THE REDBIRD REVIEW
The Cardinals are shutting down Adam Wainwright, supposedly because of right-shoulder irritation.
Or is it ERA inflation?
A deflation of confidence and ego?
Or merely the desire to avoid more humiliation?
Whatever the reason, Wainwright certainly had a major say in the decision announced after his latest rupture in the team’s 15-2 defeat at Miami. He’s headed to the IL to recover after a gruesome three-start sledgehammering by opportunistic opponents.
In his last three attempts to ignore the cruel but obvious reality and rewind the time to more pleasant summers, a worn-out Wainwright was exploited by opponents for 24 hits and 17 earned runs in 8 innings. The resultant 19.13 ERA included the scorch marks left by a .552 batting average, four homers, five doubles and an .891 slugging percentage He walked six and struck out only four of 53 batters faced (7.5%).
It was time to halt the beatdown. No one benefited from repeated assaults on Wainwright’s pitching – including the 41-year-old starter who is trying to survive until the end of his 18th major-league season.
It’s important to realize something here. While Wainwright’s past three starts were brutally extreme, this is no aberration. Wainwright has been losing velocity, swing-and-miss capability and strikeout vitality for quite a while now.
The last three starts followed a pattern. In his previous 14 starts before the last three, Wainwright was clobbered for a 6.22 ERA and struck out only 11 percent of 339 batters faced. During those 14 starts that served as a loud – but largely ignored – warning of his conspicuous decline, left-handed batters thwacked him for a .377 average, .435 OBP and .585 slug.
And again, this extensive damage occurred before his recent batterings by the Cubs, Astros and Marlins. Wainwright lasted 3 and ⅓ innings Tuesday at Miami before manager Oli Marmol intervened and pulled him from the latest rout. In Wainwright’s last three starts, the Cardinals were outscored 38-3. And they’re 1-6 in his last seven undertakings.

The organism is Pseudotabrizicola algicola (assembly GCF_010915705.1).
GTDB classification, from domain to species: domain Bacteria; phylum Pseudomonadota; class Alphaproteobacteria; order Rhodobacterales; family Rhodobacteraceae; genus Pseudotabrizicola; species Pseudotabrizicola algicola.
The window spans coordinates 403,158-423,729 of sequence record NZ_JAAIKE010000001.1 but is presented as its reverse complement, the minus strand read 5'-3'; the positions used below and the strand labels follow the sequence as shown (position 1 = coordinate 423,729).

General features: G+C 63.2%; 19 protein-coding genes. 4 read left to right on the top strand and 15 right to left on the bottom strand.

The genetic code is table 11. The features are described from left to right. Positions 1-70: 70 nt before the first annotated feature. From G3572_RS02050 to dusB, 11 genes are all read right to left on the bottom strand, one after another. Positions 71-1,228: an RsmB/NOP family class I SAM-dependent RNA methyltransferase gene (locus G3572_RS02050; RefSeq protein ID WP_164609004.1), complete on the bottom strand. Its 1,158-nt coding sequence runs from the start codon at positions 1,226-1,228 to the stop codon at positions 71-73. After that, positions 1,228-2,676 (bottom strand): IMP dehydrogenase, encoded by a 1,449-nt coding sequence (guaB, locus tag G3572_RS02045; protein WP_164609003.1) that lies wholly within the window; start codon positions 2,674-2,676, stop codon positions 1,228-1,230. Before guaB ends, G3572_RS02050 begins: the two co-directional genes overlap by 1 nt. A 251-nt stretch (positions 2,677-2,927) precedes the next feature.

Marmol – as big an unabashed Wainwright fan as anyone – had finally seen enough. I wouldn’t expect Marmol to come out and say that he’s removing Wainwright from the rotation for an indefinite period of time because of a poor performance. The shoulder thing provided convenient cover if that’s how the Cards preferred to play this.
And that’s reasonable. There’s no reason to embarrass Wainwright with a straight-up demotion from the starting rotation. He’s done too much for the franchise to be given, say, the Steven Matz treatment. Waino is a proud man who, including the postseason, has given the Cardinals 2,733 innings and 202 wins since coming up from the minors in 2005.
Ideally, Wainwright would have called it a career after 2022, and his late-season collapse was a clear signal. Did he stay a year too long? We can say that, but this has no bearing in the current predicament. Once he returned for 2023 – a decision encouraged and reaffirmed by management’s enthusiastic $17 million salary for Waino’s final season – all we could do was hope for the best.
The wishcasting included a respectable 2023 performance and his 200th career win. If all went really well, Wainwright would Houdini his way to 13 individual wins to pass Pop Haines and move into second place in franchise history with 211 victories. That would put him at No. 2 to Bob Gibson in both career wins and strikeouts.
Wainwright didn’t need to reach any of these milestones to ensure his place as the second-greatest starting pitcher in Cardinals history. And even though his final season has wildly careened off the rails, no one will remember that in a way that sticks. Wainwright will be celebrated by current and future generations of Cardinals fans.
Waino’s electric Game 7 strikeout of Carlos Beltran to clinch the 2006 NLCS will go down as one of the most iconic pitching moments in team history. That was part of his perfect 2006 postseason that included saves that secured three postseason rounds for the World Series champion Cardinals.
Wainwright’s current disappointment is completely understandable, but he shouldn’t beat himself up over it. This team is a mess, and the rotation is horrendous, but he’s just part of a large cast that’s produced a sickly 35-50 record. And the St. Louis bosses didn’t have to bring him back for 2023; they were absolutely thrilled to do so.
The Cardinals are drifting and sinking to their worst season in a very long time, and that isn’t because of Wainwright. He’s just a member of a rotation that was poorly assembled by the complacent president of baseball ops John Mozeliak. Waino isn’t bringing this rotation down – not when there’s only one starter, Jordan Montgomery, who is lifting it up.